Microsoft TouchDevelop


I recently discovered Microsoft TouchDevelop quite by random coincidence. From what I’ve read online it would seem that not too many people are aware of Microsoft TouchDevelop and the impressive capability this technology has to offer. Imagine simplifying the complexity of application development to the extend that the average tech savvy non-programmer can create full featured applications.

Microsoft TouchDevelop is made available by Microsoft completely free of charge. You may even implement TouchDevelop in commercial scenarios such as the Windows store, although the standard Windows store developer annual fee of $50.00 for freelance/independent developers and $100.00 for companies will be applicable.


In my opinion I regard Microsoft TouchDevelop as a technology that elegantly compliments the recent paradigm shift experienced in the area of technology innovation. In the past a factor that hugely affected a project or product’s success was the technical knowledge and capability of the development team.

Over the past few years large corporations such as Microsoft invested vast amounts of time and finances on research and developing application development frameworks (consider the .net framework). By implementing the development tools available today developing technically intricate solutions have certainly become extremely efficient compared to the previously held status quo.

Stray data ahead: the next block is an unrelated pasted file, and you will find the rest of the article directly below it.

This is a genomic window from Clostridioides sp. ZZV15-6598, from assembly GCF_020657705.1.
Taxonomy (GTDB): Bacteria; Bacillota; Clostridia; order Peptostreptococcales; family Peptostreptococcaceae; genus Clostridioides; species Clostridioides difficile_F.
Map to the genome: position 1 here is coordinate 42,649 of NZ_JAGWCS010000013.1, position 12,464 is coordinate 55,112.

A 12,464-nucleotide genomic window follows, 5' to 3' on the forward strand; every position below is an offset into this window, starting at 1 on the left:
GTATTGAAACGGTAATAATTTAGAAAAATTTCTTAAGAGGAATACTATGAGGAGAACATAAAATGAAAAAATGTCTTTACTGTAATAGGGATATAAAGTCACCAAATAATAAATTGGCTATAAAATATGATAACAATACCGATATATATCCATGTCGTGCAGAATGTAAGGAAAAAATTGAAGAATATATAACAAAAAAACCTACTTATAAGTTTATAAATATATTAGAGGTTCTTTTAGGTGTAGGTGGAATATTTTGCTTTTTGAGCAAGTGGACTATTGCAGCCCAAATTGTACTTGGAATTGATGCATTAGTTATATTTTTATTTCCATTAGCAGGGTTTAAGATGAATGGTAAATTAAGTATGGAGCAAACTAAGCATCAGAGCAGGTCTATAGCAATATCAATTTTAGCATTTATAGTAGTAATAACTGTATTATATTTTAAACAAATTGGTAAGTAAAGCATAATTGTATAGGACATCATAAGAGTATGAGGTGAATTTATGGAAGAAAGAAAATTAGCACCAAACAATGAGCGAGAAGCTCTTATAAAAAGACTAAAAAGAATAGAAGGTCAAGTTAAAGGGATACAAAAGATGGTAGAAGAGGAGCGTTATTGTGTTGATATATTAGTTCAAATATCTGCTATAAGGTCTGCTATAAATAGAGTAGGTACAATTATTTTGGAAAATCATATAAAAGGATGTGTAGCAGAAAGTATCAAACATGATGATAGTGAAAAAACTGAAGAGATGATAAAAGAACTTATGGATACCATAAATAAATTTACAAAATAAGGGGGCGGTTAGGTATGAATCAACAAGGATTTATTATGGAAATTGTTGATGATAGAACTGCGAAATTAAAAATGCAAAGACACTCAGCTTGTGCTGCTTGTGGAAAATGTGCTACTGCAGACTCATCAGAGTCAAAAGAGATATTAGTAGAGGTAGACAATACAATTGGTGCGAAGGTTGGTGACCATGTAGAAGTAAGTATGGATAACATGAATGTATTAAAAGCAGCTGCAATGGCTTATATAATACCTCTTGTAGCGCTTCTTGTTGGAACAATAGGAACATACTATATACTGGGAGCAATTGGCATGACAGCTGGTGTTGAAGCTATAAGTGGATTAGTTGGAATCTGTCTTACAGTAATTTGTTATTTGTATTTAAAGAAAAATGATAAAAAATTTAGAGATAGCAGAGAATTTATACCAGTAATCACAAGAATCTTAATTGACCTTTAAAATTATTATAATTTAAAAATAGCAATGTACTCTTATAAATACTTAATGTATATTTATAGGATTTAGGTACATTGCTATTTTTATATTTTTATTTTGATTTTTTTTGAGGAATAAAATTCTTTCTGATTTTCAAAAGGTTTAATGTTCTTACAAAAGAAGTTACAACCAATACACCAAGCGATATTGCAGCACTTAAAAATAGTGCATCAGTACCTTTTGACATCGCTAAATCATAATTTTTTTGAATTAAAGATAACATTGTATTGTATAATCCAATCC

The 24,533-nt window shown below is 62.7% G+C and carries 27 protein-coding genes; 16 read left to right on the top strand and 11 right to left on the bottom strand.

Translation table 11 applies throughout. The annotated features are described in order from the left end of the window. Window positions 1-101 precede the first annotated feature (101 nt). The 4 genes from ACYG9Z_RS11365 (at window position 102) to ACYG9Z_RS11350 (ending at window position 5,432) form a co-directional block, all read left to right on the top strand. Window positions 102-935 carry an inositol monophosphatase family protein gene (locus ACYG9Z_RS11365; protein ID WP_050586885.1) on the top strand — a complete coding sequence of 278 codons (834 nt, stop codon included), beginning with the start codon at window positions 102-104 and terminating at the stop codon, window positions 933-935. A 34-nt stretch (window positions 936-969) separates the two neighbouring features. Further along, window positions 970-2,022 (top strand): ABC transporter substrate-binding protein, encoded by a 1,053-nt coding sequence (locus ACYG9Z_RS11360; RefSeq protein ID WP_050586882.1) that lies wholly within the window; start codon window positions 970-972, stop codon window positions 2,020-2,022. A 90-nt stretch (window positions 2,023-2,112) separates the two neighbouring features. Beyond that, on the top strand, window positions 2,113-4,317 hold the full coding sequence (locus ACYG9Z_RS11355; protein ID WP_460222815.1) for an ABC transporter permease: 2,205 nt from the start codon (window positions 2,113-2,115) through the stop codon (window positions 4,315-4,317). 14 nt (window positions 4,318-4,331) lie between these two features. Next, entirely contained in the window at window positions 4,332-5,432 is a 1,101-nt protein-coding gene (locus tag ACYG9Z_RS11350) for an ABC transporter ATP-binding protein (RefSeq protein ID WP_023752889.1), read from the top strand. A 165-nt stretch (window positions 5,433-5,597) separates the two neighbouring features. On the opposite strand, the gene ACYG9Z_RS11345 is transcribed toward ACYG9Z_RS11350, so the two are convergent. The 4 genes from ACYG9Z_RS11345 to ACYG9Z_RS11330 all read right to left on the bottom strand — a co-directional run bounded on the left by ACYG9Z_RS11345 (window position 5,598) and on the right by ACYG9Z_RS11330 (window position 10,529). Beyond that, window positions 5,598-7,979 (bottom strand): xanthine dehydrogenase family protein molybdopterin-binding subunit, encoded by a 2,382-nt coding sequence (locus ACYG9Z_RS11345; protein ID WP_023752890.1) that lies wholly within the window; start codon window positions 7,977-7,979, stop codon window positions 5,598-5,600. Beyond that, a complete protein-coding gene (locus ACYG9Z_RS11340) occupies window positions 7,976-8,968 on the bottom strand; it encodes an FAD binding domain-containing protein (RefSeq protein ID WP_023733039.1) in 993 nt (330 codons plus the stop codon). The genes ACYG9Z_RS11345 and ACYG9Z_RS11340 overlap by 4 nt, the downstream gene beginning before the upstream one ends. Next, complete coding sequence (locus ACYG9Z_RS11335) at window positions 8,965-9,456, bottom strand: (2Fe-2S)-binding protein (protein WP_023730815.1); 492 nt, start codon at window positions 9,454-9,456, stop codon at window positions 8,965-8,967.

It appears that successful development is no longer as reliant on technical skills as seen in the past. Having access to solid development skills should not be dismissed, but development projects should now more than ever focus on the ideas behind a project. Lines of code do not sell, ideas do.

Even when considering the modern application development tools available, there is still a steep learning curve involved in studying a programming language and learning to become a programmer. Microsoft TouchDevelop fills the gap between technical skills and innovative ideas.

Creative and innovative people aren’t necessarily technically inclined, the same as how not all developers are necessarily creative or ideas people. Imagine if having a good idea and being tech savvy (not necessarily a programmer) was all you needed to create the “next buzz technology”. As a teaser: Using TouchDevelop you can describe your current GPS location simply by specifying the phrase: “describe current location” – how easy is that? The technical bits are made significantly easier, allowing you to focus on your innovative ideas.

Supported Platforms

One of the features of Microsoft TouchDevelop that stood out for me was support for multiple software and hardware platforms. TouchDevelop is implemented as a mobile application as well as a browser application.

Currently the supported browsers are:

  • Internet Explorer 10
  • Chrome 22+ for PCs, Macs, Linux
  • Firefox 16+ for PCs, Macs, Linux
  • Safari 6+ for Macs
  • Mobile Safari on iOS 6 for iPad, iPhone, iPod Touch
  • Chrome 18+ for Android

It seems that currently Windows Phone is the only supported mobile platform.

What is Microsoft TouchDevelop?